How To Tell Your Spouse You Cheated

how to confess infidelityIf you used the ever popular Ashley Madison site you may soon be busted. Hackers have gained access to millions of names and they are threatening releasing these names to the public if the site isn’t shut down.  Ashley Madison makes millions of dollars a year. They aren’t closing shop, so if there is a possibility your name is on the list, you need to know your spouse may soon be finding out.  If you want to save your marriage, there are steps you can take to increase your chances.

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If your name could be on that list, you are probably tempted to wait and see if the news will go public.  Why tell the truth, risk your marriage and cause your spouse all this pain if there is even a remote possibility the names won’t be shared?

I can give you two reasons why you need to confess your infidelity:

  1. If you want any hope of saving your marriage, this is your next best move and
  2. You have a fairly good chance of being caught whether your name is leaked or not.  Secrets have a way of being found.

If your name is on that list…I’m sorry.  I’m sorry you are probably having to worry and stress that your spouse, family, friends and coworkers could find out about your actions. Of course, being found out is always a potential consequence to having an affair. But this kind of very public revelation is going to be painful for everyone involved.  I’m also sorry you chose an affair over confronting the issues that you made vulnerable in this way to begin with.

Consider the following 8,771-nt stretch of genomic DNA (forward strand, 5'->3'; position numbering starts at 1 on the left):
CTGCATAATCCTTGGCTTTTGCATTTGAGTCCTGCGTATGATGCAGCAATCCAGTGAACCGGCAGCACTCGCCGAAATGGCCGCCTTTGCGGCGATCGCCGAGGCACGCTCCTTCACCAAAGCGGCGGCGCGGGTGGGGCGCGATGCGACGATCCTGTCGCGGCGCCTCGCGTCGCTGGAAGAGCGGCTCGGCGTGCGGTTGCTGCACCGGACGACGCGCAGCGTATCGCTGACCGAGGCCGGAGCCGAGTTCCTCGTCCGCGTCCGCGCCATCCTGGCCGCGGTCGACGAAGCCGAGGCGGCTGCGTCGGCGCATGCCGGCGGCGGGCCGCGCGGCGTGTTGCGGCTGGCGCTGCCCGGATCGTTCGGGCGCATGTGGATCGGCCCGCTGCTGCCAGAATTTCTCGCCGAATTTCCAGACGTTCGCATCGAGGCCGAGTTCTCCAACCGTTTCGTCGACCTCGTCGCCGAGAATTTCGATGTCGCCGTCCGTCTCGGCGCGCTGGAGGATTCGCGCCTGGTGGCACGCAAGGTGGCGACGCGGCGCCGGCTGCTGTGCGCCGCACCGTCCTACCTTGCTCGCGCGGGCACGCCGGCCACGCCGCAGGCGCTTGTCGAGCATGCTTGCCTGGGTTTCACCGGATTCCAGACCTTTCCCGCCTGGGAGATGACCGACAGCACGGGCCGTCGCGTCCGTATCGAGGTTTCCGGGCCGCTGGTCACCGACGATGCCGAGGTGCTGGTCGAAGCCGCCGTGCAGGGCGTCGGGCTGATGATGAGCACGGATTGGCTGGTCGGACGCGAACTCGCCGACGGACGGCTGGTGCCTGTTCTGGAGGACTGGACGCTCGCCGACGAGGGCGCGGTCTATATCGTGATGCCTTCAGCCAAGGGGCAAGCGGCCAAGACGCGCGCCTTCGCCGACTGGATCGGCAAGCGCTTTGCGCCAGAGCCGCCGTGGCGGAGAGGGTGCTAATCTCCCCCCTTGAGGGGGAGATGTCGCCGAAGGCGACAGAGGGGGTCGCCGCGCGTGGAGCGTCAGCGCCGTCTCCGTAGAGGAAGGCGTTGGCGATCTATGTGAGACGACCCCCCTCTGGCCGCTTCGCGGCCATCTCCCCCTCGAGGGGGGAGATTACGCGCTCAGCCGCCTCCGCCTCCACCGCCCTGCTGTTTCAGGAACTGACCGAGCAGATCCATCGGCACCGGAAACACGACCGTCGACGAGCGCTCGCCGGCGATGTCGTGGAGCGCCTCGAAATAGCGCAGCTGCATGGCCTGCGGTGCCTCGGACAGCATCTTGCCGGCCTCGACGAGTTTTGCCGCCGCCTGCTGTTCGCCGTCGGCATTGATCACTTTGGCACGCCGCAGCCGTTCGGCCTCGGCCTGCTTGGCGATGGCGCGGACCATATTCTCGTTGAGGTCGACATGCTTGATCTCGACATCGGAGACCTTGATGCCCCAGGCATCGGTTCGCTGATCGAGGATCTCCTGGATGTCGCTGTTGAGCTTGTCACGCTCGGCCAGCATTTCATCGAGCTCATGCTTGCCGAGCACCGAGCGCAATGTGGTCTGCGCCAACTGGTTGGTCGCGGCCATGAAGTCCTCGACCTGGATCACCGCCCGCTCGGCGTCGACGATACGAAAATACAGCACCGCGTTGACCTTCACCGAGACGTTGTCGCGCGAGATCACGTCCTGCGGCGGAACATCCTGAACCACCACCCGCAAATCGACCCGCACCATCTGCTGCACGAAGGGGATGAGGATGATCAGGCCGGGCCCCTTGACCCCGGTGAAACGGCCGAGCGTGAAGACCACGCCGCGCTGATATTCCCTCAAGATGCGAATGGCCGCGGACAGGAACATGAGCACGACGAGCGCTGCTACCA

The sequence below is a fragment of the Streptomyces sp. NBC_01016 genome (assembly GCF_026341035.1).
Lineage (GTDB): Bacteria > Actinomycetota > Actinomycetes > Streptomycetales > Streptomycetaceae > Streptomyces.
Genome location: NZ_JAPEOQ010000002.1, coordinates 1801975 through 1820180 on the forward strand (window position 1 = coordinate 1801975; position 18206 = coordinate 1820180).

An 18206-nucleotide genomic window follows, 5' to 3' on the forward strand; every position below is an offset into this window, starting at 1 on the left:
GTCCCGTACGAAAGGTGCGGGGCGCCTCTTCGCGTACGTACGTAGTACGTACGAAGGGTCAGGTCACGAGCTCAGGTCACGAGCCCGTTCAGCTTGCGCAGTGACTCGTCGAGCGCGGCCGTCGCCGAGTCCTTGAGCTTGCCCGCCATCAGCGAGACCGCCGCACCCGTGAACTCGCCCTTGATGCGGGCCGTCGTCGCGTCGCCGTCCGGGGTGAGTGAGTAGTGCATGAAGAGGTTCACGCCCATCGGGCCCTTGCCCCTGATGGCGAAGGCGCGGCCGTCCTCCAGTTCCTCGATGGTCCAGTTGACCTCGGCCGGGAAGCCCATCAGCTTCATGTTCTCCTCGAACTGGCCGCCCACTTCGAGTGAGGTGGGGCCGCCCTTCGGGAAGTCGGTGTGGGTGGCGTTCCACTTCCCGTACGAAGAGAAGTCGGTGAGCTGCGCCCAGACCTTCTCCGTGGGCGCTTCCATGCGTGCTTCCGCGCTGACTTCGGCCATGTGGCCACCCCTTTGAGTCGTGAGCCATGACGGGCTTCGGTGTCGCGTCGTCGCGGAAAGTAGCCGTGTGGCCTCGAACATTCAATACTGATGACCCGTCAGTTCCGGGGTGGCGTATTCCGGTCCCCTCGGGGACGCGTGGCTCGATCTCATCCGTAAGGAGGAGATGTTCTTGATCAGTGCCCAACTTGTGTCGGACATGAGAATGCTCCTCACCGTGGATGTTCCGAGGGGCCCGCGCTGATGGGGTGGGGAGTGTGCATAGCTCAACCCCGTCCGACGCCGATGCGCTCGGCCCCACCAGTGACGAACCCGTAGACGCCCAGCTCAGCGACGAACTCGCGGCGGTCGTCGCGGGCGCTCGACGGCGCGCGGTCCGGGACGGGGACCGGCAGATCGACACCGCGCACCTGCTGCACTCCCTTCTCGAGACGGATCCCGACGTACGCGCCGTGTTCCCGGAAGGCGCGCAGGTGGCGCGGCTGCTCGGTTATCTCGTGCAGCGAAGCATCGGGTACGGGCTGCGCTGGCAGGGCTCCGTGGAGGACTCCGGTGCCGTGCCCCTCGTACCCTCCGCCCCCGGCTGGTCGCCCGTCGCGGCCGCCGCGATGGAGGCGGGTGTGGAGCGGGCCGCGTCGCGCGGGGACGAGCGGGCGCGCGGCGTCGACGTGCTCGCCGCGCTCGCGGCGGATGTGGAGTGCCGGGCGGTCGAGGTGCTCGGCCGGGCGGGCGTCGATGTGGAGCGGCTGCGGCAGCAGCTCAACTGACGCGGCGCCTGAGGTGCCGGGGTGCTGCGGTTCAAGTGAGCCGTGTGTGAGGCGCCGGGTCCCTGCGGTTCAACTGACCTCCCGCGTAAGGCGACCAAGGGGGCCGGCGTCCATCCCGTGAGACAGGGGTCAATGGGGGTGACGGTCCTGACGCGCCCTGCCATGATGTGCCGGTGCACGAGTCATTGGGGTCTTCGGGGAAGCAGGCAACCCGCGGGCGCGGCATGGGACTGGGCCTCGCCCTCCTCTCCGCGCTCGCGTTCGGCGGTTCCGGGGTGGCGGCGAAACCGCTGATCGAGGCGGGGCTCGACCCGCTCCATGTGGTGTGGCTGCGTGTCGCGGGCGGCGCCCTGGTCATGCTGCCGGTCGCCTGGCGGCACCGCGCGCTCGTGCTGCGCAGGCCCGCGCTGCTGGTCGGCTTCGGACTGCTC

Having an affair doesn’t have to be the end of your marriage.

If you think your name could be on that list, you need to prepare your spouse and yourself for the fallout.  I’ve outlined some steps to help you navigate this process.

If you’ve used Ashley Madison to have an affair, here’s what to do next:

Step 1:
Immediately close your Ashley Madison account and delete any emails, texts or pictures. If you have a secret email address, close the account.  This isn’t to hide information from your spouse.  This is to keep your spouse from stumbling onto explicit information that can never be unread or unseen.  I’ve worked with many clients in this situation and it is much harder to get past an affair when this level of detail has been shared.

Step 2: